Huron, Ionia, Washtenaw counties added to emergency declaration following severe Michigan weather

Michigan Gov. Whitmer expands state of emergency declaration to counties impacted by flooding, tornadoes

National Weather Service confirms EF-2 tornado hit Port Austin on June 26

A state of emergency declaration has been expanded to include more southeastern Michigan counties impacted by major flooding and tornadoes.

On Thursday, Michigan Governor Gretchen Whitmer expanded a state of emergency declaration to include Huron, Ionia and Washtenaw counties, each of which have experienced damage caused by extreme weather events.

On June 26, Whitmer issued a state of emergency declaration for Wayne County as heavy rains hammered the region. About 5-7 inches of rain fell across Metro Detroit that weekend, causing widespread power outages and subsequent pump station failures, which helped contribute to significant flooding along roadways and in and around homes.

Washtenaw County was included Thursday in Whitmer’s emergency declaration following local damage assessments, officials said. Like Wayne County, Washtenaw has also experienced significant damage due to the flooding.

Washtenaw County issued its own state of emergency declaration on July 2 following the severe weather. The Washtenaw County Board of Commissioners said public infrastructure, like streets and sidewalks, had been damaged as the result of overwhelmed sewer and stormwater systems.

Officials from the Federal Emergency Management Agency (FEMA) visited Wayne County on Thursday to assess flood damage following a request from Whitmer. The agency could recommend that President Joe Biden declare a disaster, which would free up federal funds for flooding response and relief efforts.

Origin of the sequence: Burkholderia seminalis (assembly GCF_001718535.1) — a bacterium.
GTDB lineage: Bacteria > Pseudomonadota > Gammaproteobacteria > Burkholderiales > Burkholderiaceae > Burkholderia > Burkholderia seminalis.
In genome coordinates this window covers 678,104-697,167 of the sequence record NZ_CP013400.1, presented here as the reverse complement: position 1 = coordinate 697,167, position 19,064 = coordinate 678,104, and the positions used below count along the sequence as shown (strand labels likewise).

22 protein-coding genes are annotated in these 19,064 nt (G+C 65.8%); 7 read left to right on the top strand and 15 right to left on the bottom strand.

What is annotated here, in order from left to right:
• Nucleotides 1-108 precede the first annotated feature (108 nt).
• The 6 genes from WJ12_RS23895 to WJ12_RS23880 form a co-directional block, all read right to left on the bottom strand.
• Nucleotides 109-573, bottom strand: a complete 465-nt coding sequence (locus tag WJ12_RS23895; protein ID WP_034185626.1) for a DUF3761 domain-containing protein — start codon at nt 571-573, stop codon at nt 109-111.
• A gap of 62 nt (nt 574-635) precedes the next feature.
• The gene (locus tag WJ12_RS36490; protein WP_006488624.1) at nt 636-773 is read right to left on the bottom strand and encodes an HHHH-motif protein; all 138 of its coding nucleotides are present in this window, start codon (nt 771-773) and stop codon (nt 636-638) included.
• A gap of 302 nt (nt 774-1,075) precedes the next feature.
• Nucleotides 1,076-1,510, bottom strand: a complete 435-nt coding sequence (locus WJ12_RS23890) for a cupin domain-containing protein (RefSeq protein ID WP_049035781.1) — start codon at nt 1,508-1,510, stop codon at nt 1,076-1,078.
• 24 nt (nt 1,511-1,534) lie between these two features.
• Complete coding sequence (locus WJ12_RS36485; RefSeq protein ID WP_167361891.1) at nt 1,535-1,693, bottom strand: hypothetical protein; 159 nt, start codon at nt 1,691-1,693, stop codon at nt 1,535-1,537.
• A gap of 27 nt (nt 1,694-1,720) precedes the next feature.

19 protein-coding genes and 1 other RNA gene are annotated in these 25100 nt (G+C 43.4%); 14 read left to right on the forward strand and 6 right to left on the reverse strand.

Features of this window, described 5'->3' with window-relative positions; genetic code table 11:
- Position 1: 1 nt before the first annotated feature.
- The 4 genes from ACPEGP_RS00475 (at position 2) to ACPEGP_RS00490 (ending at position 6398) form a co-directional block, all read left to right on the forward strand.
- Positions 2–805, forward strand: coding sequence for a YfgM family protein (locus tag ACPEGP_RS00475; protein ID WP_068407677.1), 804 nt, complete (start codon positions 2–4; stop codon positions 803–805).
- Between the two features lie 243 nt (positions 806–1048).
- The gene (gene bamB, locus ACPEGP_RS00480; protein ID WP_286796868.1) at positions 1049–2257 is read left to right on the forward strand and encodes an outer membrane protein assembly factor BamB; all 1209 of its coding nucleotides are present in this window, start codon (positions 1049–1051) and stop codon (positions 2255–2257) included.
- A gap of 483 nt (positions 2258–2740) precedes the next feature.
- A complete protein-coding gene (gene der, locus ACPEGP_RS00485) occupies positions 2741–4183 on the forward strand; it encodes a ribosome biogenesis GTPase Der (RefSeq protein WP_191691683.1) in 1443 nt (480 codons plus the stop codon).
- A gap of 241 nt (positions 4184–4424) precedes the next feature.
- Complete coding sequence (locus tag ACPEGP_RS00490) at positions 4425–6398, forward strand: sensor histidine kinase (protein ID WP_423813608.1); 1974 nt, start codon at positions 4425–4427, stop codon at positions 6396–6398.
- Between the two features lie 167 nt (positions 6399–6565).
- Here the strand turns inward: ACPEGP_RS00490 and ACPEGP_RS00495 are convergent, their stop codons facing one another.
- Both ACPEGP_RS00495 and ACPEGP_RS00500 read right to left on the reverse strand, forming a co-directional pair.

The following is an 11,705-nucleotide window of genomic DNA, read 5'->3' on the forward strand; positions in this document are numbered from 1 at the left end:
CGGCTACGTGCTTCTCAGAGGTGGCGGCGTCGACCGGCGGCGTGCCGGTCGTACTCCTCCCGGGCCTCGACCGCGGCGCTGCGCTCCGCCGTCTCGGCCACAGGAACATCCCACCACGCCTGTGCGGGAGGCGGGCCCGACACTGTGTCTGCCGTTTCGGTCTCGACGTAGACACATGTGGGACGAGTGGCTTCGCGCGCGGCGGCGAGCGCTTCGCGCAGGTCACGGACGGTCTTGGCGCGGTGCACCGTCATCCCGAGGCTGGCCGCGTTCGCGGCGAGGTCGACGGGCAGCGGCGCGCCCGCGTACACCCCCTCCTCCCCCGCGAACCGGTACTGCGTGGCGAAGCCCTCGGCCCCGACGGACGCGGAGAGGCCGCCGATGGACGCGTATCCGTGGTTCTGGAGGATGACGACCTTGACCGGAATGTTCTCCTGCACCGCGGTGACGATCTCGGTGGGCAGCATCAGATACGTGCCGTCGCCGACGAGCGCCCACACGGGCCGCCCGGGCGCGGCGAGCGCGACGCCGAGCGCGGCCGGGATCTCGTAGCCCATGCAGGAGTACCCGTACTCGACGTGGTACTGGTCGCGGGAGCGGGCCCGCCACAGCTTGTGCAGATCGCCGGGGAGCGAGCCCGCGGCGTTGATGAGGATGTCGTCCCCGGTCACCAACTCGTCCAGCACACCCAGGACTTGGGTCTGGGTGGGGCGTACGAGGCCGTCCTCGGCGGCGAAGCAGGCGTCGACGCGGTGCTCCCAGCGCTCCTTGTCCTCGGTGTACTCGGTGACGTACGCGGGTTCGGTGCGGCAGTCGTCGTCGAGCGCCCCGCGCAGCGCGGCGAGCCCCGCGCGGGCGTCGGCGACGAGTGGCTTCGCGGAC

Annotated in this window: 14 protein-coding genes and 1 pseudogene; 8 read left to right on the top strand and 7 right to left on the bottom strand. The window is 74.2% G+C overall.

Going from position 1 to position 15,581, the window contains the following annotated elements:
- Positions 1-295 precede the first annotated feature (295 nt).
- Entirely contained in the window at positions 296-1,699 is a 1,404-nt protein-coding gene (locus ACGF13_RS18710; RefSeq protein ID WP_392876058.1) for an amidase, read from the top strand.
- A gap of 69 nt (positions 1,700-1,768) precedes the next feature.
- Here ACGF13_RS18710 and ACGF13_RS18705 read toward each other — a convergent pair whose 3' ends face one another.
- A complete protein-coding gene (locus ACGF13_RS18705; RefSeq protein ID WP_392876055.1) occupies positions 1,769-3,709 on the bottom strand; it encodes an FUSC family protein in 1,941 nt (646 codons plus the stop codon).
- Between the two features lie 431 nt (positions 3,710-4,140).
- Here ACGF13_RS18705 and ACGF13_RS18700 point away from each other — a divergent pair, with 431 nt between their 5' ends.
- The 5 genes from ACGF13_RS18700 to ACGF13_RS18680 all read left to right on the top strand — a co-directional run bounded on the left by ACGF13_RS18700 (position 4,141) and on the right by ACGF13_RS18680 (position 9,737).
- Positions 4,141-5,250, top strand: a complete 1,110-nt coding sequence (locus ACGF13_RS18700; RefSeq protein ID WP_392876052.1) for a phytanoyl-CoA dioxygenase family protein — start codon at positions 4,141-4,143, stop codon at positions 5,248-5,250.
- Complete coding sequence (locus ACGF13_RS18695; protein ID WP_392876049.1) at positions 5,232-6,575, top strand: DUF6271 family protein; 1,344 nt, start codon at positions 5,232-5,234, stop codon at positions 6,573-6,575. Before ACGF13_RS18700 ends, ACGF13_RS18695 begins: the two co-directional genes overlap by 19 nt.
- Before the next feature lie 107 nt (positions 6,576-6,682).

Whitmer added Huron and Ionia counties to the emergency declaration Thursday not due to flooding damage, but rather because of tornado damage.

“The residents of these three counties have suffered significant hardship due to the recent severe weather,” Whitmer said. “Adding the counties to the declaration commits available state resources to help the communities as they rebuild and recover.”

The National Weather Service confirmed last week that a tornado touched down in Michigan’s northern Huron County on the night of June 26.

According to the NWS, the tornado was 400 yards wide and had winds reaching 120 mph, impacting parts of Port Austin.

The entire incident lasted about 11 minutes. The tornado’s path was 6.9 miles long, making the tornado travel at an average of about 37 mph.

A tornado touched down in Ionia County that same day, causing damage to structures.

Huron and Ionia counties also reportedly issued their own emergency declarations amid the severe weather.

Officials say that the expanded emergency declaration will enable the state to make resources available to aid with response and recovery efforts.

Related: FEMA assesses flood damage in Wayne County Thursday

About the Author:

Cassidy Johncox is a senior digital news editor covering stories across the spectrum, with a special focus on politics and community issues.